The nice thing is BYU's wide receiver recruits have more experience than players fresh out of high school. The Cougars have a solid pair of junior college transfers in Nick Kurtz and Devon Blackmon. At 6-6, Kurtz brings excellent size combined with a 4.5 40-yard dash time. Blackmon doesn't have that towering size, but he does bring a 4.4 40-yard dash speed to the table.

BYU also landed UTEP transfer Jordan Leslie. Because he's already graduated with a degree in electrical engineering, he'll be able to play right away. Leslie had 44 receptions for 612 yards and seven touchdowns last season, but more importantly he brings valuable experience at the FBS level.

And don't forget Mitch Mathews. Before suffering a season-ending shoulder injury against Wisconsin, the 6-6 sophomore had 23 catches for 397 yards and four touchdowns. Plus, Ross Apo returns and will hopefully start living up to his hype after catching just 14 passes for 204 yards and three touchdowns in 2013.

While BYU will have a bunch of new faces, these wide receivers have a tremendous upside.

5 of 12. Tight end

It's been too long since BYU has had a reliable tight end. This position used to be a trademark for the Cougars up until Dennis Pitta and Andrew George graduated in 2009.

The Cougars return Brett Thompson and Devin Mahina, but both of these players combined for just 19 receptions for 217 yards and no touchdowns. Part of the reason is that tight ends simply haven't been an emphasis of the BYU offense for the past four seasons.

But now that Anae has had a year to install his new offense, we could see more passes directed at tight ends.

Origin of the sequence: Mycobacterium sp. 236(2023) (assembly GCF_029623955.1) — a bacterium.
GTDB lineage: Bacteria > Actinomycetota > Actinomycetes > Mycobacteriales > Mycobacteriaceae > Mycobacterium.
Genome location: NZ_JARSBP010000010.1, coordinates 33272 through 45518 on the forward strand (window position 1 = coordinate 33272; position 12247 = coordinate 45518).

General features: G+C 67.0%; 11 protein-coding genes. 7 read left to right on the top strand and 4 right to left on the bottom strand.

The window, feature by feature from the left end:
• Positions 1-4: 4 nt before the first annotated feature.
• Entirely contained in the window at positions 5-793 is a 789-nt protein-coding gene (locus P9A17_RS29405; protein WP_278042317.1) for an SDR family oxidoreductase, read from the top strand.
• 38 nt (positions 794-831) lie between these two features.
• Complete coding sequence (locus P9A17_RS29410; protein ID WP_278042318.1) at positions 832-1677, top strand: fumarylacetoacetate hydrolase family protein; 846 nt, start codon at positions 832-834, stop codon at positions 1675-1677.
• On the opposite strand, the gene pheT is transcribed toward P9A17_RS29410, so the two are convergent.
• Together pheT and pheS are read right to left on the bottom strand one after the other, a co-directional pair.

The Cougars have two tight ends returning from their missions in Colby Jorgensen and Matt Sumsion. The bottom line is that tight ends still have a long way to go to live up to BYU's tradition and expectations at this position.

1. Jmoney34
Sandy, UT,
Feb. 11, 2014

Just noticed in the linebacker section that is says Preston Hadley when it should be Spencer Hadley.

2. idablu
Idaho Falls, ID,
Feb. 11, 2014

I am disappointed BYU did nothing to improve the O-line in this years recruiting. The tackles are just not quick-footed enough and get owned by just about every DE on decent teams. Did BYU try to get Barton from Brighton? I think he was a huge acquisition for the Utes.

I was a little disappointed in Kaufusi's performance last year. Moving him to OLB is NOT a good idea. Not fast enough. Especially when BYU just signed some really promising recruits at that position.

It seems BYU recruits well with linebackers but really struggles for quality D-backs. Just think what BYU could do with a couple speedy lock down corners who could reliably cover man-to-man. That is position Utah recruits very well, and that is the biggest reason for their success against BYU, IMO.

3. CougFaninTX
Frisco, TX,
Feb. 11, 2014

I think Lafe's analysis is fairly accurate.

I'm most confident with the following positions - RB, WR, DB (we will not have the injuries we did in 2013).

I'm most concerned about punter, OLine and DLine. I don't understand the decision to move Kaufusi from DLine to LB.

I'm most nervous about QB. I'll take Hill over 90% of college QBs, but I think there's a big drop off from Hill to whoever backs him up with Ammon gone. Stay healthy, my friend!

4. RockOn
Spanish Fork, UT,
Feb. 11, 2014

BYU did try hard for Jackson Barton, but his parents are Utes. And since offered as a sophomore he's been solidly a Ute commit.

The O-line will be better. Can't get worse. Please. But some of the D-line like Tuni Kanuch are slated for the O-line and some very good linemen returned off missions. Wesley, Kearsly and Matthews should be better this year and were fairly good last year. So I have some optimism here.

To the writer... too much of this was lifted from your last "too early" piece and was retread spice with a little -- very little -- new info. Keep digging.

5. Thid Barker
Victor, ID,
Feb. 12, 2014

All we need to know is BYU has recruited more Polynesian athletes! Life will be even better for BYU football. Who can argue?